Last week, I learned an important lesson: It’s hard to give an inspirational speech when the more you think about the topic, the less you believe in it.
Today’s excessively long blog post is the rough transcript of the speech I gave to my Toastmasters club last week. In next week’s blog post I’ll tell you why I don’t agree with what I say below:
Are you juggling a job, family, school, exercise, hobbies, church activities, books you want to read, TV you want to watch, friends you want to spend time with, pets, household chores, yardwork, errands to run, and possibly even sleep?
Did just hearing that list exhaust you–or remind you of something you have to do?
Do you need a complicated task management program, a calendar app, or a daily planner just to make sense of it all?
Have you ever considered Doing Less?
Nike has a famous slogan, Just Do It, but none of us can just do everything. Today, we have so many choices about how to spend our time and energy–so many worthy causes and activities. But it can be overwhelming. We end up with schedules packed so full that we never get to rest.
Worse, flitting from one task to another means that nothing ever gets our full attention. There’s a joke: if an athlete is someone who’s good at one sport, what is a triathlete? Someone who’s bad at three sports. Spreading ourselves too thin means we don’t accomplish as much as we could if we focused on one thing. Multitasking is a myth–every time you switch activities you lose your flow. So we don’t accomplish as much as we want to, and we feel even more frazzled.
It sounds bad, but there is a solution. When we do less, when we reduce our activities and projects and commitments, we can focus on the ones that are really important.
Doesn’t that sound so simple and obvious? Like a preschooler could figure it out? Hey, if I want to get really good at coloring in the lines, I can’t spend so much time riding my tricycle?
To be honest, I’m giving this speech as much to convince myself as to convince you. I started thinking about the topic a month ago, but I’ve been reluctant.
This advice is simple, but it can be really hard to put into practice.
I don’t remember the first time I heard this advice, but I remember one early example. Almost fifteen years ago, the fantasy author Pat Wrede told me, when I was talking about finding more time to write, that I don’t have to do everything I want all at once. I can pick up other things later, when I have more time.
Since then I’ve given up or cut way back on a lot of things I used to do, or used to want to do: hiking, bicycling, cooking, volunteering, reading, figure skating.
But I also started new things, including some things I just mentioned, even while I was trying to cut things out.
It’s hard to not be impatient. It’s hard to not let opportunities pass by, because what if they don’t come back? If I want to take a cool class on Coursera, I have to take it now because I don’t know when it will be offered again. If I don’t start playing the piano now, I won’t be any good when I’m forty.
But it’s a trap. When we try to do a million things, we end up doing a million things badly.
This idea of Doing Less is an idea I’ve been seeing a lot lately. Leo Babauta, who writes the popular blog Zen Habits, wrote a whole book called The Power of Less. In his books he lays out principles for simplifying our lives. One of those principles is doing one project at a time, until it’s done, and then starting a new project. He also talks about ways to reduce commitments and projects. Josh Kaufman, the author of The Personal MBA, recently released a book called The First 20 Hours. He emphasizes that when you’re trying to learn a new skill, you should only try to learn one new skill at a time. Along the same lines, in his book on Habits, Charles Duhigg says that when you’re trying to form a new habit, you should only try to form one new habit at a time.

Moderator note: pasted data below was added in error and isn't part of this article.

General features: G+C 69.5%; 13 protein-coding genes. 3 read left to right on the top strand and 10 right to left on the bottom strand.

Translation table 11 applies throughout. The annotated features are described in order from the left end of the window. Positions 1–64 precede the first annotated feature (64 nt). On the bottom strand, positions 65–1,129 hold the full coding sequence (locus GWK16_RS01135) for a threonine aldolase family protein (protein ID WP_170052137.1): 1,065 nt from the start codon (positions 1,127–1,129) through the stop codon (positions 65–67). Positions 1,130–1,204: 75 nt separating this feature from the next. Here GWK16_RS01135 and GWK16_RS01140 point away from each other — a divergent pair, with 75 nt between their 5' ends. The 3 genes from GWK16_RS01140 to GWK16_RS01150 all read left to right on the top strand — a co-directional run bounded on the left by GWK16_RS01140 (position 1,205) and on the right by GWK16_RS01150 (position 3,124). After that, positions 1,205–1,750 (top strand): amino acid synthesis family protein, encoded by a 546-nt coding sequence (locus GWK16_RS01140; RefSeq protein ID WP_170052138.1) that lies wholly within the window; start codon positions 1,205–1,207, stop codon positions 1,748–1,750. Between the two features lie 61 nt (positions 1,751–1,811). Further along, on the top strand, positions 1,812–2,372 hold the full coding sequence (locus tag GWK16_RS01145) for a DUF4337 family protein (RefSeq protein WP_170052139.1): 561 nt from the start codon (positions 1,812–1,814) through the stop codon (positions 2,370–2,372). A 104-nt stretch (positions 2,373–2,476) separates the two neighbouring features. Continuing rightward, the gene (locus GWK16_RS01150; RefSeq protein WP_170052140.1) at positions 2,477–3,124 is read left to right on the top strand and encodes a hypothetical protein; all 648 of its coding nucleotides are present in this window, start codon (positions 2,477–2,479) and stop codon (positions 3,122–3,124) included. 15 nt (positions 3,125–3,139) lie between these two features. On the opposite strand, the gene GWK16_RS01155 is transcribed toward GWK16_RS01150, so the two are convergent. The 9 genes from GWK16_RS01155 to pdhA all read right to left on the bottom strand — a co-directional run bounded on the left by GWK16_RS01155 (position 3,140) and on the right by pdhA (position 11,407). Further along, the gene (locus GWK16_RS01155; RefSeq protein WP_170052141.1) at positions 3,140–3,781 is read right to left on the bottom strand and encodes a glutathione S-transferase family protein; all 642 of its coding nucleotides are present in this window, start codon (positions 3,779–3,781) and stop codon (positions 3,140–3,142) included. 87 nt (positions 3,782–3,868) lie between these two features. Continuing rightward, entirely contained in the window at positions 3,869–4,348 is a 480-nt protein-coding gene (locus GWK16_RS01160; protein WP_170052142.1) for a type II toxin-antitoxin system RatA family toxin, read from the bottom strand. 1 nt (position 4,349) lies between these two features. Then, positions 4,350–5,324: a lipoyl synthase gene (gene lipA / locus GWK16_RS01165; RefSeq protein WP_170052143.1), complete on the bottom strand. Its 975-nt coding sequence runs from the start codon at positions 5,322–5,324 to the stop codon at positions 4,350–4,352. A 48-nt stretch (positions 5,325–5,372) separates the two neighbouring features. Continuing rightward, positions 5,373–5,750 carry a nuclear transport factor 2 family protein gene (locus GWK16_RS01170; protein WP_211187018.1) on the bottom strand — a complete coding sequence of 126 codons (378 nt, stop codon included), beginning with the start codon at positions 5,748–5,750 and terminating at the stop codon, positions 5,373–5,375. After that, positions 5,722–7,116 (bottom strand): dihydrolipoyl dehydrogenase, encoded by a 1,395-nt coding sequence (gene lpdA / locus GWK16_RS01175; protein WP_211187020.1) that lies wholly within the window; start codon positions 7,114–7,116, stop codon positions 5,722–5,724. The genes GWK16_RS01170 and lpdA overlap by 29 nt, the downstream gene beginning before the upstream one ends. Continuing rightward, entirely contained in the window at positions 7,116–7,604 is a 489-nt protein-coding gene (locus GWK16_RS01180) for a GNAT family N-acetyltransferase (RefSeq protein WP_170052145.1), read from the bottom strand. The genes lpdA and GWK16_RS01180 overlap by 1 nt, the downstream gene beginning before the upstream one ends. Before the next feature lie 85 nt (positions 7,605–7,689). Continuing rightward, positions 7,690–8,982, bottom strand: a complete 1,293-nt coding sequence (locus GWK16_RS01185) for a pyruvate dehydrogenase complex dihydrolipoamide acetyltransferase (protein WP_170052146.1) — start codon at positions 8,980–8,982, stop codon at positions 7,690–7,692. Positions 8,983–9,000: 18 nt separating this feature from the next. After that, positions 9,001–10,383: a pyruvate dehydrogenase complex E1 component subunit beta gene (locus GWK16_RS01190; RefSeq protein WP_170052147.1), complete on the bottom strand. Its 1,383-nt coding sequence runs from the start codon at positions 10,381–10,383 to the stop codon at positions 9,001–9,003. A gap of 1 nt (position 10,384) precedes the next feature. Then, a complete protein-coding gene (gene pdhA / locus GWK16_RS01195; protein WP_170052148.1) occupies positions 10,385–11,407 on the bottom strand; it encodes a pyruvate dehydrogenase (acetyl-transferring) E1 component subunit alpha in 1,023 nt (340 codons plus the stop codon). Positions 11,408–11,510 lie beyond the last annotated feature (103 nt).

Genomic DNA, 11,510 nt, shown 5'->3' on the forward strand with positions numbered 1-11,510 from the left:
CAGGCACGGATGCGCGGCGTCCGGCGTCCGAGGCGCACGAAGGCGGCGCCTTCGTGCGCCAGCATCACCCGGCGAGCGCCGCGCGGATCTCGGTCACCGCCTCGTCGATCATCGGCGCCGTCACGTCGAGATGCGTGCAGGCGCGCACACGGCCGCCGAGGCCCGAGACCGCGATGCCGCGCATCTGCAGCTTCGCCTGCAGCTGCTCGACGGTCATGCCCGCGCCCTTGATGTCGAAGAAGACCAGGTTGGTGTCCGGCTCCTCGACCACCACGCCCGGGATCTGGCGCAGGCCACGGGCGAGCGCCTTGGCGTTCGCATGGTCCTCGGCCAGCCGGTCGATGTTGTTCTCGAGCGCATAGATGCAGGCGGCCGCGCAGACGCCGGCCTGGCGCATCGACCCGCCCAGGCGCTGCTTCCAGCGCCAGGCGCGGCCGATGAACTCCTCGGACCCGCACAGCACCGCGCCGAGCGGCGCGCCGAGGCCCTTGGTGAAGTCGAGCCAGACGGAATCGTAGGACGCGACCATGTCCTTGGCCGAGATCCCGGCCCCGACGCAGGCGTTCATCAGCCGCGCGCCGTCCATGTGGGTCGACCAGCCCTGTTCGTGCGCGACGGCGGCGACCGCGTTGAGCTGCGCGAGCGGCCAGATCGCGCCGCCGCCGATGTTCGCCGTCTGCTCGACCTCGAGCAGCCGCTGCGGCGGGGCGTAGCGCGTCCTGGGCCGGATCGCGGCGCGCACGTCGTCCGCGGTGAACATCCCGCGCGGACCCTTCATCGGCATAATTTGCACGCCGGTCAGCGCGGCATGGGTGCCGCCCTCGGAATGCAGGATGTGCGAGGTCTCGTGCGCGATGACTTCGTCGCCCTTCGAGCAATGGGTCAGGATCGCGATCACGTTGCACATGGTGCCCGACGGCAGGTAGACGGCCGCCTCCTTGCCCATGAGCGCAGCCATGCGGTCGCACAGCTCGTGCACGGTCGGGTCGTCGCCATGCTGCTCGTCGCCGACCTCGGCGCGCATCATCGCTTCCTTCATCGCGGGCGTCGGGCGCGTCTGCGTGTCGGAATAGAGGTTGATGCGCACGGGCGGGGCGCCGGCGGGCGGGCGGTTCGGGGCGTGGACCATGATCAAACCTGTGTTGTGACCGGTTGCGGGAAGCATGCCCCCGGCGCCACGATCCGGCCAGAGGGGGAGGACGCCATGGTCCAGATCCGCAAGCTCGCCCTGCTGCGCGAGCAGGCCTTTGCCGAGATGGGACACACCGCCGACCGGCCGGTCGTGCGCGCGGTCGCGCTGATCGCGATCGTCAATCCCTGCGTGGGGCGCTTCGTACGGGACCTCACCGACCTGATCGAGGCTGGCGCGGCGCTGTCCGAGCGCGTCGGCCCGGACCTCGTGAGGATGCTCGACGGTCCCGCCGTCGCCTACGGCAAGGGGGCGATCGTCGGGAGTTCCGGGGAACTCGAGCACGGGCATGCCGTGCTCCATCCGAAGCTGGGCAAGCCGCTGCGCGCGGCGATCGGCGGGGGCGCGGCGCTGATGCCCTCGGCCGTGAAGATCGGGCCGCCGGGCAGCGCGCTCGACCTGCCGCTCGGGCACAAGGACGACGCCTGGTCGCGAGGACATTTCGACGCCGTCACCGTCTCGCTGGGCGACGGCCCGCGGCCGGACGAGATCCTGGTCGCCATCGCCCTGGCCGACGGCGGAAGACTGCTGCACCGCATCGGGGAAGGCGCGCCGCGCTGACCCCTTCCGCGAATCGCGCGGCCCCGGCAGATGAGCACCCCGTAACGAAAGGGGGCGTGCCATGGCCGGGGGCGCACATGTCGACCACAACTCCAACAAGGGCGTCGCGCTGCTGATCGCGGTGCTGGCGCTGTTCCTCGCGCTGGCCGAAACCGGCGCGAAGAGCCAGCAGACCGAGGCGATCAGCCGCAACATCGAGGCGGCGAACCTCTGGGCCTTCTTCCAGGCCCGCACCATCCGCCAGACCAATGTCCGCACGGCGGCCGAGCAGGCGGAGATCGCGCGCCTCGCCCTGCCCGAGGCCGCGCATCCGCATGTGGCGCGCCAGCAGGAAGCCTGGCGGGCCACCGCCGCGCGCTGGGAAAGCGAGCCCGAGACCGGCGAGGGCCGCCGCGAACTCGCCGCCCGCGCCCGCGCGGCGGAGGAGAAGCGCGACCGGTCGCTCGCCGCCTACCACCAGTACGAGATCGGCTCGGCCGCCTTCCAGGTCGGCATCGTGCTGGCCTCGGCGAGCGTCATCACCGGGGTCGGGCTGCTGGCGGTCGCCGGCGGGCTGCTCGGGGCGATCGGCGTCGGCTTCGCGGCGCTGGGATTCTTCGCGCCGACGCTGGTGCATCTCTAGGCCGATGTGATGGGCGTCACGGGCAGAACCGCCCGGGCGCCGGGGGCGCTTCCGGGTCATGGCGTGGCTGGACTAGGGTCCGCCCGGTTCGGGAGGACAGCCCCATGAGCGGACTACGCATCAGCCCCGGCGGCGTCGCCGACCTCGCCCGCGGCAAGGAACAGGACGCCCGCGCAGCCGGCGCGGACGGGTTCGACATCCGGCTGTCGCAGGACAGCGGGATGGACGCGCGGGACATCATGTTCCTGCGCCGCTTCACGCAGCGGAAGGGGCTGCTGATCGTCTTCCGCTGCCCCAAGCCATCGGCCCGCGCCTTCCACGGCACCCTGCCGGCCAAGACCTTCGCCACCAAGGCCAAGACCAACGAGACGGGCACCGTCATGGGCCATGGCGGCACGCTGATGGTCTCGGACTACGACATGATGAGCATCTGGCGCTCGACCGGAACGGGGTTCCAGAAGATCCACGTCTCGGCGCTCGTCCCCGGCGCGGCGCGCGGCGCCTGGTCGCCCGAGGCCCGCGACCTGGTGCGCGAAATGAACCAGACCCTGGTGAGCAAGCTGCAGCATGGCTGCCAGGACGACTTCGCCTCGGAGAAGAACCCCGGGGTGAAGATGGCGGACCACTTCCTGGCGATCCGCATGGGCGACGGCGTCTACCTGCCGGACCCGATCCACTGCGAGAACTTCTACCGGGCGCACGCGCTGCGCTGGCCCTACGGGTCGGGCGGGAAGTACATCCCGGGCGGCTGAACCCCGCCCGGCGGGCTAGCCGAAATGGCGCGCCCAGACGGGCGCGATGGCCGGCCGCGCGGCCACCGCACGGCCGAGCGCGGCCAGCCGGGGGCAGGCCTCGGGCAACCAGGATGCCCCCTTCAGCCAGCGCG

Now, while thinking about this speech and what I was going to say, I ran into another trap, and I started thinking about the Doing Less philosophy in a whole new way.
All this thinking about what I can cut out of my life, thinking about what I want to focus on and what I want to give up, turned into another project. Lists of goals and values. Questions to ponder. Choosing what to cut and how to cut it.
Even the experts don’t get it right all the time. Leo Babauta’s book amused me when he said that by giving things up, he had more time for exercise and meditation. But as far as I know, exercise and meditation are things that you do. They take time.
Doing Less doesn’t do any good if you replace one activity with another. It needs to be about doing fewer things. That doesn’t mean sitting around staring into space. And it doesn’t mean spending hours trying to decide the most optimized way to use every minute of your time.
What doing less means–to me, and I hope to you as well–is simple. Spend a little bit of time thinking about your dreams and goals. Every day, or week, or month, pick one or two things to work toward. Then, every now and then, think about whether what you’re doing right that minute, or an hour ago, whether it will help you meet your goals. If not, maybe you should be doing something else.
If you’ve been feeling too busy like you’re constantly on the run, try slowing down and doing just a little bit less. Don’t turn it into a huge simplification project because that will just add more to your plate. Just try doing a tiny, little bit less, and see how much more relaxed you feel. Remember the new slogan: Just Do Less.